Perhaps the easiest way to see how the camq is employed by the XPT is to track a typical peripheral request through the system. In this scenario, we are dealing with SCSI command or similar “blocking” requests which by their nature consume CAM and HBA resources in order to be fulfilled. When a peripheral driver receives a request from the system (read, write, ioctl), it queues the request in a manner specific to the peripheral driver, and calls xpt_schedule with a priority appropriate for the transaction. In response to the xpt_schedule call, the XPT places the peripheral instance into the drvq camq in the cam_ed object representing the device of interest. The drvq consists of peripheral instances represented by cam_periph objects, waiting for resources on the same device. In the common case, there is only one peripheral instance using a device at a time, but with multifunction devices such as WORM drives that exhibit both CDROM and WORM characteristics, or if a userland program is using the pass through driver to access a device that is serviced by another driver, more than one peripheral instance may be active. If the peripheral driver was already queued in the drvq, the XPT simply checks to see if the priority of the peripheral has been increased and updates the queue accordingly. At this point, we have provided a round-robin queue at the peripheral instance level to consume device openings.
Figure 4. Peripheral Instances Queuing up for Device Openings
To address controller level resources, we maintain a camq of devices awaiting common controller resources. Each device is assigned the priority of the highest priority peripheral in it's queue. When controller resources become available, the highest priority device is dequeued, the highest priority peripheral on that device is dequeued, and the peripheral's registered start routine is called with an allocated CCB as an argument. The peripheral driver dequeues its highest priority transaction, fills out the passed in CCB based on this transaction, and sends the CCB off to be routed to the SIM with a call to xpt_action. Before returning from its start routine, the peripheral driver determines if it has other transactions waiting, and if so, calls xpt_schedule again. As the call stack unwinds, the process of “re-scheduling” continues with the device requesting itself to be queued again if it still has resources available and peripheral instances requesting those resources.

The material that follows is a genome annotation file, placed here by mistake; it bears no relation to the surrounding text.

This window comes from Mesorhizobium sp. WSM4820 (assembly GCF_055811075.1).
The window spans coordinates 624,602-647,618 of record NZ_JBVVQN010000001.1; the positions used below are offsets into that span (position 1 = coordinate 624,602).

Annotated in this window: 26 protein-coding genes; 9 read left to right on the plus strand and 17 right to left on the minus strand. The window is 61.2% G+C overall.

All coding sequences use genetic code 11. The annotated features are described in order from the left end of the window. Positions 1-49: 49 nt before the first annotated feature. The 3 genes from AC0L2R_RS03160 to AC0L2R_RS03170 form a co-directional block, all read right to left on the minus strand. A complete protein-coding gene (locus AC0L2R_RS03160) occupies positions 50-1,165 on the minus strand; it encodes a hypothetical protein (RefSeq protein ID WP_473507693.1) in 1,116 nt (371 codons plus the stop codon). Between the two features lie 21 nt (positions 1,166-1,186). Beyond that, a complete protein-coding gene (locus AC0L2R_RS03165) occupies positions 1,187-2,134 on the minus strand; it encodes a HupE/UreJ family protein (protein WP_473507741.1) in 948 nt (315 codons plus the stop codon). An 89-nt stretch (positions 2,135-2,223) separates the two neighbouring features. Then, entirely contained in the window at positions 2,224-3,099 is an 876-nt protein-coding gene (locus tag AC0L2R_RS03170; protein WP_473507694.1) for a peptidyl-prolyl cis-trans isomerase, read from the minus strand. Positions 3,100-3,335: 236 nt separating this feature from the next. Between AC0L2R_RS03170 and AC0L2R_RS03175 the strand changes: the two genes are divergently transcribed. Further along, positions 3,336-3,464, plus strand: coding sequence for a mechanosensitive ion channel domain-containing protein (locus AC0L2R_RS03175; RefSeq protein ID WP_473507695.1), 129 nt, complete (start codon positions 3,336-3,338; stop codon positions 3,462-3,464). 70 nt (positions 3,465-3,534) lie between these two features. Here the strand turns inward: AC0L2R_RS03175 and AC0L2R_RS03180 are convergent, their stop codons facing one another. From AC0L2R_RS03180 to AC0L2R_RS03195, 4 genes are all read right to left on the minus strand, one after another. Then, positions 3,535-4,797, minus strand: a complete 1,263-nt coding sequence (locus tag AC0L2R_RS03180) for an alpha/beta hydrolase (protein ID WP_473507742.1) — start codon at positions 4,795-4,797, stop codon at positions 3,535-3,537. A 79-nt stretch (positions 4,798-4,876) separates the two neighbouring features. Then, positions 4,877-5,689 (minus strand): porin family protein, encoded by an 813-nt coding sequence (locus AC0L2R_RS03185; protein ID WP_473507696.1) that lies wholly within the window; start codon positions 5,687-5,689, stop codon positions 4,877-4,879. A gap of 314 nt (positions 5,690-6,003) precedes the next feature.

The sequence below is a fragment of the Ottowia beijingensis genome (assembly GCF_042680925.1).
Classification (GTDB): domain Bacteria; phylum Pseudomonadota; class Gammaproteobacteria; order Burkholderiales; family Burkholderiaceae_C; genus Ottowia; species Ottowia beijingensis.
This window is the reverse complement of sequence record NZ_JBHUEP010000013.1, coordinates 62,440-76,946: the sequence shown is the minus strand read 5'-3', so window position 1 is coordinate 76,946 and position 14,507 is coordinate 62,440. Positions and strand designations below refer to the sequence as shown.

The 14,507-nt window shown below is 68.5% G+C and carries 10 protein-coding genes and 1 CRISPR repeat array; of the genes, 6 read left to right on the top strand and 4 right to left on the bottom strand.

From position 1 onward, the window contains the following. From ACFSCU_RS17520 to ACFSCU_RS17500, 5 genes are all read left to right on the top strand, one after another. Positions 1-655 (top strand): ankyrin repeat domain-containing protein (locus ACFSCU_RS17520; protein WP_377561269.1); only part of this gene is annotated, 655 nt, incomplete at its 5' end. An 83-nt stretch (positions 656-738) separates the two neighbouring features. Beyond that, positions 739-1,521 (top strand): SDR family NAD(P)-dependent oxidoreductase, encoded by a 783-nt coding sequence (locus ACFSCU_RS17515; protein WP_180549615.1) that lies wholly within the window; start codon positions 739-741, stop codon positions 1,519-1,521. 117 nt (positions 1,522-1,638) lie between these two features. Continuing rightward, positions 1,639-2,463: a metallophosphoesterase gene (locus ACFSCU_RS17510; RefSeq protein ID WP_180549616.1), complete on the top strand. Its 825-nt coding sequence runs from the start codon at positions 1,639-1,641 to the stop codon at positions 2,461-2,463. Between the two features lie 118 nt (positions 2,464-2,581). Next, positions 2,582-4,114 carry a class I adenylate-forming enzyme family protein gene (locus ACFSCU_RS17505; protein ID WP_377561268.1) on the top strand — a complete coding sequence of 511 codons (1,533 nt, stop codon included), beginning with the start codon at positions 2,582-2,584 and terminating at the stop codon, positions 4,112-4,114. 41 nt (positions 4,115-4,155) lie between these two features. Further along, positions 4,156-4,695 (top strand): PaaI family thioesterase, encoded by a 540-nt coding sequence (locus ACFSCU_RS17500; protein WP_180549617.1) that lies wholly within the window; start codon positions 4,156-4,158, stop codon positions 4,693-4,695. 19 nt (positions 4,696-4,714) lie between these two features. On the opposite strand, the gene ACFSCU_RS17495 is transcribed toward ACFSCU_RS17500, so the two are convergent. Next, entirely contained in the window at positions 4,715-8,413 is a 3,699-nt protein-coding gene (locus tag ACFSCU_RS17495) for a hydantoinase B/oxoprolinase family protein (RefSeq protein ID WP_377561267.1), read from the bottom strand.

Figure 5. Devices Queuing up for Control Resource Allocation
The camq structures at the device and controller level provide for the initial allocation of resources, but how does the system handle an error? The goal of the XPT is to ensure that transaction ordering is maintained to each device even during error recovery processing. To meet this goal, we must introduce one more scheduling pass in this system, this time to dole out CCBs that have already been allocated, but are waiting to be processed by the SIM. In the common case, this pass is a no-op. After all, the XPT has gone through a somewhat complicated allocation scheduler to ensure that the SIM and device have the resources necessary to handle an allocated CCB. When an error occurs, however, the system must provide a mechanism for deferring allocated CCBs until the error condition is cleared. The XPT provides a “send CCB” device queue at the controller level as well as a CCB queue at the device level to handle this task. The XPT also tracks the number of openings in these two queues independently of the allocation queues to handle situations where the error recovery action determines that the number of device openings must be reduced. When a SIM determines that an error has occured, the low level CCB queue is placed into the “frozen” state, and any CCBs affected by the error condition are returned to the peripheral driver. For every CCB returned, the “frozen” count of the CCB queue is incremented and the CCB's status byte is flagged to indicate that the error in this CCB caused the queue to be frozen. Only once the count is reduced to 0 by the peripheral driver, the peripheral driver reducing the frozen count by 1 for each CCB it handles that has the frozen status flag set, are CCBs allowed to flow again to the SIM. While handling the error, the peripheral driver will likely re-queue the affected transactions, send a high priority error recovery CCB to address the condition, and then release the queue. As the CCB queue is priority ordered, the high priority recovery action automatically becomes the next transaction to run. The fact that the frozen count is incremented for each returned CCB ensures that the order in which the transactions are returned to the peripheral driver and requeued doesn't affect transaction replay. All transactions must be addressed (e.g. requeued into our sourted CCB queue) before the frozen count will go to zero and the queue released.
|The Design and Implementation of the FreeBSD SCSI Subsystem||The Peripheral Driver|